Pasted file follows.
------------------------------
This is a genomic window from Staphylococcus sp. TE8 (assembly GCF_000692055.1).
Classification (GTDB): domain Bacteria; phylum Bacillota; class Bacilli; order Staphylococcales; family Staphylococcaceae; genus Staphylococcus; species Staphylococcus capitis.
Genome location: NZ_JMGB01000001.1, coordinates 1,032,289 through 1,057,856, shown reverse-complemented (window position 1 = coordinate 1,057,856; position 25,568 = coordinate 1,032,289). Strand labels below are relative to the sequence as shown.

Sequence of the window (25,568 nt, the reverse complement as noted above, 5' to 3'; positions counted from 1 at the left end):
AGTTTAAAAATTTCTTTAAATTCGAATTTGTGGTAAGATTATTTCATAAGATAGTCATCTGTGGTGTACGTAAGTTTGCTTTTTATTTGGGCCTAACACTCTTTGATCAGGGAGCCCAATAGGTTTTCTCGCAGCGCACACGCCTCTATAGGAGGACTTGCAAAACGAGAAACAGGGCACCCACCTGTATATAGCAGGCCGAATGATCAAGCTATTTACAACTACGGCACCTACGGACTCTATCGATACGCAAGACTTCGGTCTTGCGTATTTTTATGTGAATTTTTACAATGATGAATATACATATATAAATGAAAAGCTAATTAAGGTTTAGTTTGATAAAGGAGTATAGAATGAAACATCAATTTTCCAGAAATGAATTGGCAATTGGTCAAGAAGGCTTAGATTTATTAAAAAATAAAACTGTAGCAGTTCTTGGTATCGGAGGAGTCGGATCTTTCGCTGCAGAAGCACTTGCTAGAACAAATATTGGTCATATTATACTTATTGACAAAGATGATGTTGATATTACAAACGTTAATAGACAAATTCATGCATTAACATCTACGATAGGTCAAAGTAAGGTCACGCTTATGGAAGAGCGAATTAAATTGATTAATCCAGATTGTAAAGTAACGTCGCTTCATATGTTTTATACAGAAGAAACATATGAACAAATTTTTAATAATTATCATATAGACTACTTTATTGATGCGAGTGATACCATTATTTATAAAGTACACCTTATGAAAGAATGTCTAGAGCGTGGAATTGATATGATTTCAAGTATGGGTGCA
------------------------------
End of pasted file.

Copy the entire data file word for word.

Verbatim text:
This is a genomic window from Staphylococcus sp. TE8 (assembly GCF_000692055.1).
Classification (GTDB): domain Bacteria; phylum Bacillota; class Bacilli; order Staphylococcales; family Staphylococcaceae; genus Staphylococcus; species Staphylococcus capitis.
Genome location: NZ_JMGB01000001.1, coordinates 1,032,289 through 1,057,856, shown reverse-complemented (window position 1 = coordinate 1,057,856; position 25,568 = coordinate 1,032,289). Strand labels below are relative to the sequence as shown.

Sequence of the window (25,568 nt, the reverse complement as noted above, 5' to 3'; positions counted from 1 at the left end):
AGTTTAAAAATTTCTTTAAATTCGAATTTGTGGTAAGATTATTTCATAAGATAGTCATCTGTGGTGTACGTAAGTTTGCTTTTTATTTGGGCCTAACACTCTTTGATCAGGGAGCCCAATAGGTTTTCTCGCAGCGCACACGCCTCTATAGGAGGACTTGCAAAACGAGAAACAGGGCACCCACCTGTATATAGCAGGCCGAATGATCAAGCTATTTACAACTACGGCACCTACGGACTCTATCGATACGCAAGACTTCGGTCTTGCGTATTTTTATGTGAATTTTTACAATGATGAATATACATATATAAATGAAAAGCTAATTAAGGTTTAGTTTGATAAAGGAGTATAGAATGAAACATCAATTTTCCAGAAATGAATTGGCAATTGGTCAAGAAGGCTTAGATTTATTAAAAAATAAAACTGTAGCAGTTCTTGGTATCGGAGGAGTCGGATCTTTCGCTGCAGAAGCACTTGCTAGAACAAATATTGGTCATATTATACTTATTGACAAAGATGATGTTGATATTACAAACGTTAATAGACAAATTCATGCATTAACATCTACGATAGGTCAAAGTAAGGTCACGCTTATGGAAGAGCGAATTAAATTGATTAATCCAGATTGTAAAGTAACGTCGCTTCATATGTTTTATACAGAAGAAACATATGAACAAATTTTTAATAATTATCATATAGACTACTTTATTGATGCGAGTGATACCATTATTTATAAAGTACACCTTATGAAAGAATGTCTAGAGCGTGGAATTGATATGATTTCAAGTATGGGTGCA